A taste of Lucknow was what Chef Abid Qureshi wanted to give to the people in Kolkata. So, he created a menu which would boast of 12 kinds of non-vegetarian biryanis, and 8 kinds of vegetable biryanis, along with some of the most well-known dishes from Lucknow, and so I hopped over to have a taste. The chef had brought an assortment of spices from Lucknow, which he proudly displayed to us before sitting down for a chat.

Lucknow Spices

Lucknow Spices

The event is held in two parts – there’s a set menu for lunch, and a dinner buffet. During the dinner buffet, the guests can listen to live ghazals performed, and there is a considerable range of both vegetarian and non-vegetarian delicacies.

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Chef Abid Qureshi

Chef Abid Qureshi had specifically come down for this event, and he talked about the different kinds of food on offer. Lucknow has a huge range of good food, and the idea is to showcase some of the more popular ones, including the dishes which take hours of backbreaking work, because of the sheer amount of work they need during the process. Once a very lovely person I know, Rajen Bali, had said to me that in Lucknow you would find something which is rare – people breaking their back to cook one dish, so that it would taste the same year after year. I think that’s one of the most beautiful things that he could have said.

Marag

Marag – Lamb Bone Broth

We start with a bowl of nourishing Marag, lamb bones cooked overnight to ensure the marrow melts and mingles with the broth. A chiffonade of cilantro gives it a bit of refreshing piquancy, and its a rather nourishing start to a considerable meal.

Lal Mirch ka Paneer Tikka

Lal Mirch ka Paneer Tikka

The Lal Mirch ka Paneer Tikka was a spicy affair, with a good deal of red chillies and pepper on the outside, and creamy, white paneer within. I liked the coating but it would have been even better if the paneer was softer.

Sarson Machhi Tikka

Sarson Machhi Tikka

The Sarson Machhi Tikka was a crowd pleaser, with people around me asking for seconds, but somehow I felt the fish had overpowered the dish, and there was a bit too much salt in it for my liking.

Galawati Kabab

Galawati Kabab

But then, the Galawati Kabab made it better – the slight smokiness which laced the meat which broke at the touch of  my fork – and had the delicate lacing of allspice and pepper which went rather beautifully with the ulte tawe ke parathe, and I started missing Lucknow with a vengeance.

Paneer Qasar-e-Pukhtan

Paneer Qasar-e-Pukhtan

For our mains, we were served an assortment of vegetarian and non-vegetarian dishes. If I had to pick one, I would pick the Paneer Qasar-e-Pukhtan, with chunks of creamy paneer cooked in a gravy which was spicy, with lashings of tomato, fennel, and mustard. A very robust dish this was, and went rather well with the vegetarian pulao.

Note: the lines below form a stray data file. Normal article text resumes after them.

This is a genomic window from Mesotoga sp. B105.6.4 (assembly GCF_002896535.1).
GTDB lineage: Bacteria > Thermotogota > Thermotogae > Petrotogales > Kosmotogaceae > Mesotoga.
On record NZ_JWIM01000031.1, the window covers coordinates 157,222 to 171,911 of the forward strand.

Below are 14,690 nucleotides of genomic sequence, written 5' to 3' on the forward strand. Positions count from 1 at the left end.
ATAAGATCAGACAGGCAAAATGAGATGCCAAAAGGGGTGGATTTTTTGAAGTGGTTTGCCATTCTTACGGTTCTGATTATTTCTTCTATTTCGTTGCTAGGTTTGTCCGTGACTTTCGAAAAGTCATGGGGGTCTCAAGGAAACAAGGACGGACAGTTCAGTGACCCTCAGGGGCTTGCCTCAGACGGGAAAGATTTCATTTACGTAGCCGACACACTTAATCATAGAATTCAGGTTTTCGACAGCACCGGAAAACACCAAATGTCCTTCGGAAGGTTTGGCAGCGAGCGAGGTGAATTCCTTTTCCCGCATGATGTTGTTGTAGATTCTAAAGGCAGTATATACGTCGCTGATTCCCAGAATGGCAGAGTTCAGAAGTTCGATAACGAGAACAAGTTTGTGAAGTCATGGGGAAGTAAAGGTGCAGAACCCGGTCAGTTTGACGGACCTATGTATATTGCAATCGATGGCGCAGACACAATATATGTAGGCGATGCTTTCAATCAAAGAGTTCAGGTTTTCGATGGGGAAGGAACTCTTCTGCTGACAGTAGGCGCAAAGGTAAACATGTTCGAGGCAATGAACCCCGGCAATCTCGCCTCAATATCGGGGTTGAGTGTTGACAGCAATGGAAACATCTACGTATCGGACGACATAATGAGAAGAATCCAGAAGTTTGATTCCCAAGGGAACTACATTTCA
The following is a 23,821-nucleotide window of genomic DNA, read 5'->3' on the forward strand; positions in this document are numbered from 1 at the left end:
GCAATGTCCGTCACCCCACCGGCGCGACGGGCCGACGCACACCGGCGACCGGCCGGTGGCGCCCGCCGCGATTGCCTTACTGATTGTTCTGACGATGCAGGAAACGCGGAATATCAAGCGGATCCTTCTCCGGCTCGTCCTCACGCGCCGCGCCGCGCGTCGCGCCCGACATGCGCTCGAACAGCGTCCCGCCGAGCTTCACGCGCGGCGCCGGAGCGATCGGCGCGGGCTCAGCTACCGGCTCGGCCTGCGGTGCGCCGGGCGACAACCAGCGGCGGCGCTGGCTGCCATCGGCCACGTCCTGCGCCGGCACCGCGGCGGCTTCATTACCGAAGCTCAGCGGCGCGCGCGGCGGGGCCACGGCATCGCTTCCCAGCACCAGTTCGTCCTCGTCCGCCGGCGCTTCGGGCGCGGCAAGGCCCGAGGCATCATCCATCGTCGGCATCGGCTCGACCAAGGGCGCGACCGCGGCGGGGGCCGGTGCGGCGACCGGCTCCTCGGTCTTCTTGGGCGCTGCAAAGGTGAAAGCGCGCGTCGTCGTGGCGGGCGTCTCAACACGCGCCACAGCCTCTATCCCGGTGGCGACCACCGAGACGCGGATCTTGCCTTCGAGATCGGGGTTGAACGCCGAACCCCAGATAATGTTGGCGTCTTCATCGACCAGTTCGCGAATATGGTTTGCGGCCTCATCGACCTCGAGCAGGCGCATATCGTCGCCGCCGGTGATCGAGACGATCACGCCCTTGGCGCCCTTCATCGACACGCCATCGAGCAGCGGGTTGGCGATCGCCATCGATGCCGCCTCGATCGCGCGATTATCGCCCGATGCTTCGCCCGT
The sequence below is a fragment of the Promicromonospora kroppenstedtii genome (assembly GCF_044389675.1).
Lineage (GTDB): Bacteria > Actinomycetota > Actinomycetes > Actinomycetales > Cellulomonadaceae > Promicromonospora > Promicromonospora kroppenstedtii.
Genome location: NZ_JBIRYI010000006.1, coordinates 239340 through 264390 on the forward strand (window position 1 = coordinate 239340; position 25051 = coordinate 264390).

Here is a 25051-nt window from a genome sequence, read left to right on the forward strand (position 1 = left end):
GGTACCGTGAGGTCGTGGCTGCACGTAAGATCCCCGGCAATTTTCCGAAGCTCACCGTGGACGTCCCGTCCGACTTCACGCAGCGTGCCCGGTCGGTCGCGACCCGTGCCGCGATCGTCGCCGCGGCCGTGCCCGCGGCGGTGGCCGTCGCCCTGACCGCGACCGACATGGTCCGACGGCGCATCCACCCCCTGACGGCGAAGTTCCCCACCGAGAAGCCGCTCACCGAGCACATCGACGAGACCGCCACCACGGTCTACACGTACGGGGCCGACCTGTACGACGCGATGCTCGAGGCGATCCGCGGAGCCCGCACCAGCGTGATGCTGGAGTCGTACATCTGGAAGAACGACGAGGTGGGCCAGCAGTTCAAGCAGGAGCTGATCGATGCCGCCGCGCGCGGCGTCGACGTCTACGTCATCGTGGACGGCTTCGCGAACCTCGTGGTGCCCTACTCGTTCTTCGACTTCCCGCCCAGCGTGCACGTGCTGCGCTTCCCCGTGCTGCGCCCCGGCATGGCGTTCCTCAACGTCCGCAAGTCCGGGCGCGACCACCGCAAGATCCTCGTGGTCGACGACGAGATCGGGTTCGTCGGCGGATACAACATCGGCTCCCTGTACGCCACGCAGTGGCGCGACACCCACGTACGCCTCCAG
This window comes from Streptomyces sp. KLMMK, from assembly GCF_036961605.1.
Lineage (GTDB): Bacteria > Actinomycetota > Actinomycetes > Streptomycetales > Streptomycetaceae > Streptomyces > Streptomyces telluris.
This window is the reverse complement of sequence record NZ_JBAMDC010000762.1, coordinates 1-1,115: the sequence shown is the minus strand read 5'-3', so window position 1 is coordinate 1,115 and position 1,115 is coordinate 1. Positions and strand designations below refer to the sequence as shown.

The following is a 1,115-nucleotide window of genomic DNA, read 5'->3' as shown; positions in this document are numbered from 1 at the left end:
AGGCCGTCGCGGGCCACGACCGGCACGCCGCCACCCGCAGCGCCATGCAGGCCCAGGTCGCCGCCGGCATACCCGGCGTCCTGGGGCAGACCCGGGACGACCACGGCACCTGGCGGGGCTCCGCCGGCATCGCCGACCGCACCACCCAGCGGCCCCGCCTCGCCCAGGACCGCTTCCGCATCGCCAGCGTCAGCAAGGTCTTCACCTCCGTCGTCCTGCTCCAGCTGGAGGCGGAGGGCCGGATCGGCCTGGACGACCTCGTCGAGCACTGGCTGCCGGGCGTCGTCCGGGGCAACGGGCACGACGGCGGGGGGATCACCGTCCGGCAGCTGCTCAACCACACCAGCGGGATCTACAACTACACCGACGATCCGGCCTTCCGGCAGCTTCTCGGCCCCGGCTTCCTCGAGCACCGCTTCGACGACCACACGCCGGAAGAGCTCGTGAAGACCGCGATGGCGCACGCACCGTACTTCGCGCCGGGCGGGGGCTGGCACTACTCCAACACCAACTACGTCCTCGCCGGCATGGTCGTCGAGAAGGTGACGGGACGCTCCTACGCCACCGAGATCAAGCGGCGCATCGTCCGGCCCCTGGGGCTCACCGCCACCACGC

Aloo Chutney Pulao

Aloo Chutney Pulao

Speaking of Pulao, the Aloo Chutney Pulao was a rather nice, if slightly bland for its name. I did love the soft, tiny baby potatoes, which were soft and rather spicy.

Murg Sham-e-Awadh

Murg Sham-e-Awadh

The chicken Sham-e-Awadh was, unlike its rather glorious name, soft pieces of chicken cooked in a mild gravy which was quickly demolished with some Warqi Parathas. I have to say, the chef was really good with the breads – I had to have a second, flaky piece, because it was crumbly but not chewy.

Mutton Korma

Mutton Korma

But, if I am given the option I would pick the Mutton Korma to be the star here. What I absolutely loved was the clean, precisely cut pieces of mutton shanks which were cooked till they were soft but still held a bit of texture. I might have asked for second and third helpings, mixing the rather rich gravy with some of the Lucknow Dum Biryani.

Mutton Dum Biryani

Mutton Dum Biryani

In Lucknow, generally, the biryani would be coloured with artificial colouring. Here, that wasn’t so. However, out of Lucknow, this is the closest I have come to the flavours of that city’s biryani in the last couple of years, and the mutton was cooked till it was ridiculously soft, and had that melt-in-your-mouth quality which is so elusive nowadays. I would happily return for this – over and over again.

Lauki ka Kheer

Lauki ka Kheer

For dessert, we had some Lauki Ka Kheer, which wasn’t overly sweet, and had the crunch from the almond slivers on top which added a lovely textural difference. The Luckn0w-e-Lazzat festival would be continuing till the 24th of this month, so head over to Novotel for a rather decadent dinner or lunch. The dinner buffet is priced at INR 2150/- plus tax, and there is an a-la-carte menu available for lunch at a special price.

Disclaimer: Poorna Banerjee dined at Novotel at the kind invitation of the management.

Written by Poorna Banerjee

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